A Printed Circuit Board Assembly (PCBA) is a piece of electrical equipment that supports and connects the electrical and electronic components. It uses conductive tracks, pads, and features that are etched from copper layers, laminated on or between the sheet layers of a substrate that is non-conductive. The components are usually soldered on the PCB to connect them electrically and mechanically.
Since the creation of PCBA, it has gone through many different phases of its development to provide us the best and high quality of PCBA. In the mid of 90s, the 1st ever PCB industry plan was laid down. When the 1990s came to an end, the first proper PCB industry was finally set-up.
After the end of the 90s era and till now, different development stages are happening and PCB is still in its growing phase. Many people still think that the history of PCB dates back to the 80s era because the ideas were put into experiments since the 1880s.
What is a PCBA?
Printed Circuit Board Assembly is a term used to primarily highlight several electronic components like capacitors, resistors, and IC (Integrated Circuit). To ensure that the connection works adequately, materials are welded or inserted in a blank circuit board and are inspected to test its performance.
There are PCBAs on all electronic devices and these days, we are all fully surrounded by electronic devices. From laptops to smartphones and all the other gadgets have PCBAs. That significantly shows the importance of them.
There are two terms PCB and PCBA and both are related in a way that PCB refers to as a blank, unstuffed, and unsoldered Printed Circuit Board. While the PCBA is an assembled, soldered, and fully populated electronic connection carrier. For this reason, it can be called PCA to put it simply. A PCB consists of a sheet formed by an insulating material, copper foil, and a coating to protect the copper from corrosion. While the PCBA has all the assembled electronic components.
How to Get a Custom PCBA
The first step in designing a custom PCB is in creating a schematic view. The required component is placed on a canvas and their pins are connected with lines that represent the electrical connections. The components usually are taken from a component library which is a part of the design software. There may be multiple variations of the same components depending upon the type of package being used e.g. dual inline package or a surface mounted chip. The packages may seem the same in the schematic view but are very different in the layout view where the board is actually designed.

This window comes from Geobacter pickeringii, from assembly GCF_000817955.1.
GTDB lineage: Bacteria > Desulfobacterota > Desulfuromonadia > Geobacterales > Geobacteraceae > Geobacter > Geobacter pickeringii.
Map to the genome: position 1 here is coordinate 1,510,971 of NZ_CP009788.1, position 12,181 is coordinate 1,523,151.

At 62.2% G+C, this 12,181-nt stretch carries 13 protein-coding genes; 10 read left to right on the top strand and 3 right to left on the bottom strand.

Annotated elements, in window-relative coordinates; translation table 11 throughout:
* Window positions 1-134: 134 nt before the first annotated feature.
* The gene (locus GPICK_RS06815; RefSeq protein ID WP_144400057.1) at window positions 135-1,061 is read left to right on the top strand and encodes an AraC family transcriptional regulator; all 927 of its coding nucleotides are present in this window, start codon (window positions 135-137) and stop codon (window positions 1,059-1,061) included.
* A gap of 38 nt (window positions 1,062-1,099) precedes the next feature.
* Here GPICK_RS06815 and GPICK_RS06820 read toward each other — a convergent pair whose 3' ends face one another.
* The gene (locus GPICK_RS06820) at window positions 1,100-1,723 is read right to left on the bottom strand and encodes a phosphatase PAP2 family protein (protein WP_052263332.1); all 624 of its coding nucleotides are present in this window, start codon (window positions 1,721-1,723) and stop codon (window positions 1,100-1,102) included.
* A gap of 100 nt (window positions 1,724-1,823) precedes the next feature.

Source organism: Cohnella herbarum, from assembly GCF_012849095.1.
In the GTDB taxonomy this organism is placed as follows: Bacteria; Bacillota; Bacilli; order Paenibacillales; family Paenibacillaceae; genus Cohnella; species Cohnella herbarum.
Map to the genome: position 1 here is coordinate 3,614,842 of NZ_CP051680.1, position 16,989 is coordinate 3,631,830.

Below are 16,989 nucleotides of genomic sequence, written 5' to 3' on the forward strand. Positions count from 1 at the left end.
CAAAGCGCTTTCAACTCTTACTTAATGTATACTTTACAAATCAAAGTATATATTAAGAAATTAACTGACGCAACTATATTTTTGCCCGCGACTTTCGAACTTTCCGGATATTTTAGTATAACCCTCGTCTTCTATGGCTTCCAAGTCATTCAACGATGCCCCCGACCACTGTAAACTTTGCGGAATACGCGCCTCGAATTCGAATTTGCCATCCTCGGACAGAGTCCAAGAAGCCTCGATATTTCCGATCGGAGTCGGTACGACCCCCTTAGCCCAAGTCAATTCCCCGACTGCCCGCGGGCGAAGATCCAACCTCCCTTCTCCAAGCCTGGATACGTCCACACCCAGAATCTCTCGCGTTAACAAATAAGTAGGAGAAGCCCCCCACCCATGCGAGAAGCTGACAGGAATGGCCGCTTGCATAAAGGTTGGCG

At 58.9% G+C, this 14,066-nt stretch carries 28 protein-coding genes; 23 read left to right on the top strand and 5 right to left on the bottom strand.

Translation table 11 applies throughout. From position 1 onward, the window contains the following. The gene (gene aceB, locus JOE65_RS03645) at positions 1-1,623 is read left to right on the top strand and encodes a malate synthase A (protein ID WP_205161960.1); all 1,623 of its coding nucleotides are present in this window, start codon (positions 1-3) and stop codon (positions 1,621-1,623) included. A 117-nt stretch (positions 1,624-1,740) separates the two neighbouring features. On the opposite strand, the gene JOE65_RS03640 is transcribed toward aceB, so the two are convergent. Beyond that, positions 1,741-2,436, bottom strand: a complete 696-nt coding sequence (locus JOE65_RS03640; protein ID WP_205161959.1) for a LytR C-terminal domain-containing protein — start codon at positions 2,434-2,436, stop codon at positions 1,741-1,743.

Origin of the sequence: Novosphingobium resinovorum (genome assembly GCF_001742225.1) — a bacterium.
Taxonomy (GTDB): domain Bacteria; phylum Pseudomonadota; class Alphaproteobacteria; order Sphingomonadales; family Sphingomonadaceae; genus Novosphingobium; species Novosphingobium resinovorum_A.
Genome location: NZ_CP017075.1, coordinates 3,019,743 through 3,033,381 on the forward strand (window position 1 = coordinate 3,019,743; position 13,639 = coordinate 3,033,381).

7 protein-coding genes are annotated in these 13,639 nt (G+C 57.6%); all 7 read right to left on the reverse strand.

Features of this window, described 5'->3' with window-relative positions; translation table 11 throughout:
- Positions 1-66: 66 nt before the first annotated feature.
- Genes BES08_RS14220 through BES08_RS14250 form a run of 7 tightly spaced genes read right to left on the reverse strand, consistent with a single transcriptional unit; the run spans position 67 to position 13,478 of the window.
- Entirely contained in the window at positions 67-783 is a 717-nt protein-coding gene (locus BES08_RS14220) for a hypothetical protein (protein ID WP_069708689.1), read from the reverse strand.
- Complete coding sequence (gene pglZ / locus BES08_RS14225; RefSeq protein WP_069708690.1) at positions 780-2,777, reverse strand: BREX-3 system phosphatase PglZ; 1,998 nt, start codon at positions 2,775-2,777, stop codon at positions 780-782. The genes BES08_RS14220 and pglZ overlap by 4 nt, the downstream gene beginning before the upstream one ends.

Apart from the components and their electrical connections, power, and ground signals are also needed. Also, connectors have to be placed on the PCB to make a place for power and ground. The board also needs to be connected to external devices such as potentiometers and LEDs etc.
Once everything is placed in its place, an electric rule check is run to ensure no evident faults. These may include breaks in wires or connection or any missing connection to ground or power etc.
Once the schematic is done, the board layout view is checked. The components are moved at proper places that make good sense. For the board production, signals are assigned to each layer and varying signals on a single layer cannot touch.
After the signals are laid, a design rule check needs to run to ensure proper placement of holes, traces, etc. These rules can be customized as well. If the design is approved, the design files can be uploaded.
The communication language of PCB fabrication is a Gerber file. Each board has multiple files, one for each layer. Another file knows as the “drill file” is used to define where holes need to be drilled.
When the Gerber files are uploaded on PCBONLINE, an advanced PCB/PCBA manufacture, it will run its own error check procedure. It produces an image file that can be printed and used to check what the final layer will look like. It also helps in ensuring if the components fit in the places assigned to them. Then your order is placed and you can monitor the PCBA process online.
Techniques for Manufacturing PCBA
There are many techniques for manufacturing PCBs. These include preparation of the board surface, component placement, soldering, cleaning, inspection, and testing. PCBONLINE has been offering a variety of techniques for manufacturing PCBs in order to meet unique customer demands. Here are two usual PCB assembly techniques in use.
- In the “Through Hole Technology” or THT, the pins of the electronic components are inserted into the pre-set via the holes of the PCB. As the diameter and pitch are not too fine, the pitch, the diameter, and even the wiring cannot be very fine. THT is usually divided into single-ended, double-ended, and pin grid arrays.
- The “Surface Mount Technology” or SMT stands for the whole technology of the mounting and soldering components onto the PCB board. The SMT does not need the reservation of corresponding holes for the components. In the SMT, the components have no or short leads only. Also, the main body and the solder side of the component are on the same side of the PCB.
This article was originally published on PCBONLINE.